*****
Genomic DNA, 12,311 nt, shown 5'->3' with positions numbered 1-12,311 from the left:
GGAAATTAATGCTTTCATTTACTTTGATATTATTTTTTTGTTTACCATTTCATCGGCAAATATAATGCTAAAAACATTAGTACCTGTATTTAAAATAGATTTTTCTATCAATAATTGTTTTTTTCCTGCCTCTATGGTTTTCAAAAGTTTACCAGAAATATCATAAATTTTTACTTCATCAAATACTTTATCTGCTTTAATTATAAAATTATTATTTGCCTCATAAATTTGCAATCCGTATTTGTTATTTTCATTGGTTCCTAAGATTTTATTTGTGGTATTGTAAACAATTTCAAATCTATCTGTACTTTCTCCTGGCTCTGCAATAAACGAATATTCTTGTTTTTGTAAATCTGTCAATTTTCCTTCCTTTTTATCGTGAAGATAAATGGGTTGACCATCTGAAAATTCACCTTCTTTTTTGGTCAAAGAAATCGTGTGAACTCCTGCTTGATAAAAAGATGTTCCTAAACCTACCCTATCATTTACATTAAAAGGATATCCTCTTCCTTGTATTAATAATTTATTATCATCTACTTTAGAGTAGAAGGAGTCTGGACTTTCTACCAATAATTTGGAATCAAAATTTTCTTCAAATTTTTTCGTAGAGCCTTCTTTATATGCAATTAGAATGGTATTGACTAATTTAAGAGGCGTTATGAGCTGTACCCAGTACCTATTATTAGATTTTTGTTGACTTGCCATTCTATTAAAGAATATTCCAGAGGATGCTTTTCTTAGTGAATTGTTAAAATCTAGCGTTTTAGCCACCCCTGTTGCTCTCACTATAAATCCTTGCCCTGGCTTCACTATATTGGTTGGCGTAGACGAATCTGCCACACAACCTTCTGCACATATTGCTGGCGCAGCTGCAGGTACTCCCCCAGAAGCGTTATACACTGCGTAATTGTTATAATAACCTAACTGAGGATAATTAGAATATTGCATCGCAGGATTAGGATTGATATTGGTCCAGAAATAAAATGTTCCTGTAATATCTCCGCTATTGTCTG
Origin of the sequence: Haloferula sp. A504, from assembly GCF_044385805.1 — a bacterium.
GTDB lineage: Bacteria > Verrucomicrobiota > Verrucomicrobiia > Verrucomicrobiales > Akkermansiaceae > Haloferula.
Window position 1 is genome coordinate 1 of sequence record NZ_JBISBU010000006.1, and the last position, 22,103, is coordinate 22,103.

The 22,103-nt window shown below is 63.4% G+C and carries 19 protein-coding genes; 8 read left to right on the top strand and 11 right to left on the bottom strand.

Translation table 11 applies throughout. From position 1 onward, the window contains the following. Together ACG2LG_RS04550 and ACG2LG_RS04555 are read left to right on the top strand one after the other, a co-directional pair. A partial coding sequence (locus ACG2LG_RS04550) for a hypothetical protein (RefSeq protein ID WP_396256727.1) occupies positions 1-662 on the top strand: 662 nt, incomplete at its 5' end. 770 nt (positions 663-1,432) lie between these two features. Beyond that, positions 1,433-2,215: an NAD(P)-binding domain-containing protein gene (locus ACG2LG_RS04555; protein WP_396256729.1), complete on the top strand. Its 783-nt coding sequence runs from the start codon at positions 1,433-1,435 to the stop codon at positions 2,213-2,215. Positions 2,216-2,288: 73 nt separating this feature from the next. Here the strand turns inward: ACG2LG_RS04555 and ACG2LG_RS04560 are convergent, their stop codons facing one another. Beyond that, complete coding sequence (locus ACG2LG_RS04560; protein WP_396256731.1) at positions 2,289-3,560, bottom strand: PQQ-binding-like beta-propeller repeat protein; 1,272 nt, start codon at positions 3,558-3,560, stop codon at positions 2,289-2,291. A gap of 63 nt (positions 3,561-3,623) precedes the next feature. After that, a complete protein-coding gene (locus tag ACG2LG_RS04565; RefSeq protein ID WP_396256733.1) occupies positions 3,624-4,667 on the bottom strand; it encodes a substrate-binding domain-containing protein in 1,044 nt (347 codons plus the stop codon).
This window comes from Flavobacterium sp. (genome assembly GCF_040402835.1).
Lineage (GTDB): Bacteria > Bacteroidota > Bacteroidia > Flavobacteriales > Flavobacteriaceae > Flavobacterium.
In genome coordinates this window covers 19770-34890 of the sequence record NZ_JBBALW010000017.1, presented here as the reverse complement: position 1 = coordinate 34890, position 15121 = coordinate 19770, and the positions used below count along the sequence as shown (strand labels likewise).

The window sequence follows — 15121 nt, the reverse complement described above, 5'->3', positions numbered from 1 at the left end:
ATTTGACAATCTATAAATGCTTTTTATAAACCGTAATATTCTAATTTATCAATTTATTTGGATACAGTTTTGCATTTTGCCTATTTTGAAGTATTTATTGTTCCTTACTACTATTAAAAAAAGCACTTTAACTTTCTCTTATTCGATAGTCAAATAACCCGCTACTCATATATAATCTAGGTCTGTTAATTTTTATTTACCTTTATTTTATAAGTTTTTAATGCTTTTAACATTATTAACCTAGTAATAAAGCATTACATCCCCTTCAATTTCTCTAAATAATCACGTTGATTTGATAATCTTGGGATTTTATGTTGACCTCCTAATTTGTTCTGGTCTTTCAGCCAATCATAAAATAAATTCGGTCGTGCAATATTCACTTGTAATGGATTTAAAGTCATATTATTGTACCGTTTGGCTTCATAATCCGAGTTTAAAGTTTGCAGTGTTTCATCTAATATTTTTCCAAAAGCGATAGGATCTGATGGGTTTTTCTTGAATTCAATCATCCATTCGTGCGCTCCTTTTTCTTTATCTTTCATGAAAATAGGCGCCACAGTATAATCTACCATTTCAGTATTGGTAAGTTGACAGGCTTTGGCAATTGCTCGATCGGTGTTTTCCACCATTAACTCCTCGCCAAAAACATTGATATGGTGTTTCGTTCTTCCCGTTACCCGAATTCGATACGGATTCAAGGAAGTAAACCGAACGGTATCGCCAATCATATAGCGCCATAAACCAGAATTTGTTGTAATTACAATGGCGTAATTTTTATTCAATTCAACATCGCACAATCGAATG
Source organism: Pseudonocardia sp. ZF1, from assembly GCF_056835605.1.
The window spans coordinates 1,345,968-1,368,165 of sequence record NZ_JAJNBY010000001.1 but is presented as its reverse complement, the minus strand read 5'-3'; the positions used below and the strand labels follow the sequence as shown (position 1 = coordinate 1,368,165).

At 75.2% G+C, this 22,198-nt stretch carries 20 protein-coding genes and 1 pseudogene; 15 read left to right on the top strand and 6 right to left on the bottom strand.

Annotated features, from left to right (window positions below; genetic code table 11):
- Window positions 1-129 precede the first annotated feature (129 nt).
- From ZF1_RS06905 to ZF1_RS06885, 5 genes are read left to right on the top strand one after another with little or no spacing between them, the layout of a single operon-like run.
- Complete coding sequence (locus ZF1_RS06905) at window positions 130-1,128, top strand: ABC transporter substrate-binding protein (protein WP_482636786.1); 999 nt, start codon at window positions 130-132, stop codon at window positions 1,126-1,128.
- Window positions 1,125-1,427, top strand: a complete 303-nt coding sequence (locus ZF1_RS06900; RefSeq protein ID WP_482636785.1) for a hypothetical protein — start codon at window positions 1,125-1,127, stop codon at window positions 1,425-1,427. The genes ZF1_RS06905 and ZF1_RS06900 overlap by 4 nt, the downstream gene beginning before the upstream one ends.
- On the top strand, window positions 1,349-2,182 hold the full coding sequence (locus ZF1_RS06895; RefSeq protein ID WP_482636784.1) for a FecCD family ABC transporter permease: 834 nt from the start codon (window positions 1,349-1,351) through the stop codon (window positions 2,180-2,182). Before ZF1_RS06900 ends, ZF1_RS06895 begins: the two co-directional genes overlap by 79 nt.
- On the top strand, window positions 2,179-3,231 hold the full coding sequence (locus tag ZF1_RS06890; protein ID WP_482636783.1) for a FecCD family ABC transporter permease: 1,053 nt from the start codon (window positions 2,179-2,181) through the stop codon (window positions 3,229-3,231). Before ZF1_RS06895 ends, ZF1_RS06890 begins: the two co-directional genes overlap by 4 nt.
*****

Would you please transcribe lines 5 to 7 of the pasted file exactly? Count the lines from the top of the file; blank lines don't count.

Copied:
Window position 1 is genome coordinate 1 of sequence record NZ_JBISBU010000006.1, and the last position, 22,103, is coordinate 22,103.

The 22,103-nt window shown below is 63.4% G+C and carries 19 protein-coding genes; 8 read left to right on the top strand and 11 right to left on the bottom strand.

Translation table 11 applies throughout. From position 1 onward, the window contains the following. Together ACG2LG_RS04550 and ACG2LG_RS04555 are read left to right on the top strand one after the other, a co-directional pair. A partial coding sequence (locus ACG2LG_RS04550) for a hypothetical protein (RefSeq protein ID WP_396256727.1) occupies positions 1-662 on the top strand: 662 nt, incomplete at its 5' end. 770 nt (positions 663-1,432) lie between these two features. Beyond that, positions 1,433-2,215: an NAD(P)-binding domain-containing protein gene (locus ACG2LG_RS04555; protein WP_396256729.1), complete on the top strand. Its 783-nt coding sequence runs from the start codon at positions 1,433-1,435 to the stop codon at positions 2,213-2,215. Positions 2,216-2,288: 73 nt separating this feature from the next. Here the strand turns inward: ACG2LG_RS04555 and ACG2LG_RS04560 are convergent, their stop codons facing one another. Beyond that, complete coding sequence (locus ACG2LG_RS04560; protein WP_396256731.1) at positions 2,289-3,560, bottom strand: PQQ-binding-like beta-propeller repeat protein; 1,272 nt, start codon at positions 3,558-3,560, stop codon at positions 2,289-2,291. A gap of 63 nt (positions 3,561-3,623) precedes the next feature. After that, a complete protein-coding gene (locus tag ACG2LG_RS04565; RefSeq protein ID WP_396256733.1) occupies positions 3,624-4,667 on the bottom strand; it encodes a substrate-binding domain-containing protein in 1,044 nt (347 codons plus the stop codon).